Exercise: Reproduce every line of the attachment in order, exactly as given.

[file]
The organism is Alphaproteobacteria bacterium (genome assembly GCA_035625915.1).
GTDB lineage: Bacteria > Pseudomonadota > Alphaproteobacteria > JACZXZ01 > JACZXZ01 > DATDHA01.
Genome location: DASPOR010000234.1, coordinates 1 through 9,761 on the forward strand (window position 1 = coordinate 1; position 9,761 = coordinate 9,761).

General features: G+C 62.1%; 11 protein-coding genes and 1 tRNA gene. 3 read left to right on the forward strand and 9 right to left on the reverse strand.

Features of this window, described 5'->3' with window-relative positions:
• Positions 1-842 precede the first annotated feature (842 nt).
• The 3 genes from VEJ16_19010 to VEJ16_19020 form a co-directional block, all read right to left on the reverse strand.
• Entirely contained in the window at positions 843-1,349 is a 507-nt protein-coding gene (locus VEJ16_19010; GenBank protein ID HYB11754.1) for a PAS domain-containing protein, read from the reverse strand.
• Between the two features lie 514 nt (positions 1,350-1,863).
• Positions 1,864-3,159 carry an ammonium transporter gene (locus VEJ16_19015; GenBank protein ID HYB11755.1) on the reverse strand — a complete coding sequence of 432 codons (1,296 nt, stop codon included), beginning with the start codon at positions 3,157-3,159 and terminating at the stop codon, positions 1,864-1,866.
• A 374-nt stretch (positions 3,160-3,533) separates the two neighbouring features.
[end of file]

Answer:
The organism is Alphaproteobacteria bacterium (genome assembly GCA_035625915.1).
GTDB lineage: Bacteria > Pseudomonadota > Alphaproteobacteria > JACZXZ01 > JACZXZ01 > DATDHA01.
Genome location: DASPOR010000234.1, coordinates 1 through 9,761 on the forward strand (window position 1 = coordinate 1; position 9,761 = coordinate 9,761).

General features: G+C 62.1%; 11 protein-coding genes and 1 tRNA gene. 3 read left to right on the forward strand and 9 right to left on the reverse strand.

Features of this window, described 5'->3' with window-relative positions:
• Positions 1-842 precede the first annotated feature (842 nt).
• The 3 genes from VEJ16_19010 to VEJ16_19020 form a co-directional block, all read right to left on the reverse strand.
• Entirely contained in the window at positions 843-1,349 is a 507-nt protein-coding gene (locus VEJ16_19010; GenBank protein ID HYB11754.1) for a PAS domain-containing protein, read from the reverse strand.
• Between the two features lie 514 nt (positions 1,350-1,863).
• Positions 1,864-3,159 carry an ammonium transporter gene (locus VEJ16_19015; GenBank protein ID HYB11755.1) on the reverse strand — a complete coding sequence of 432 codons (1,296 nt, stop codon included), beginning with the start codon at positions 3,157-3,159 and terminating at the stop codon, positions 1,864-1,866.
• A 374-nt stretch (positions 3,160-3,533) separates the two neighbouring features.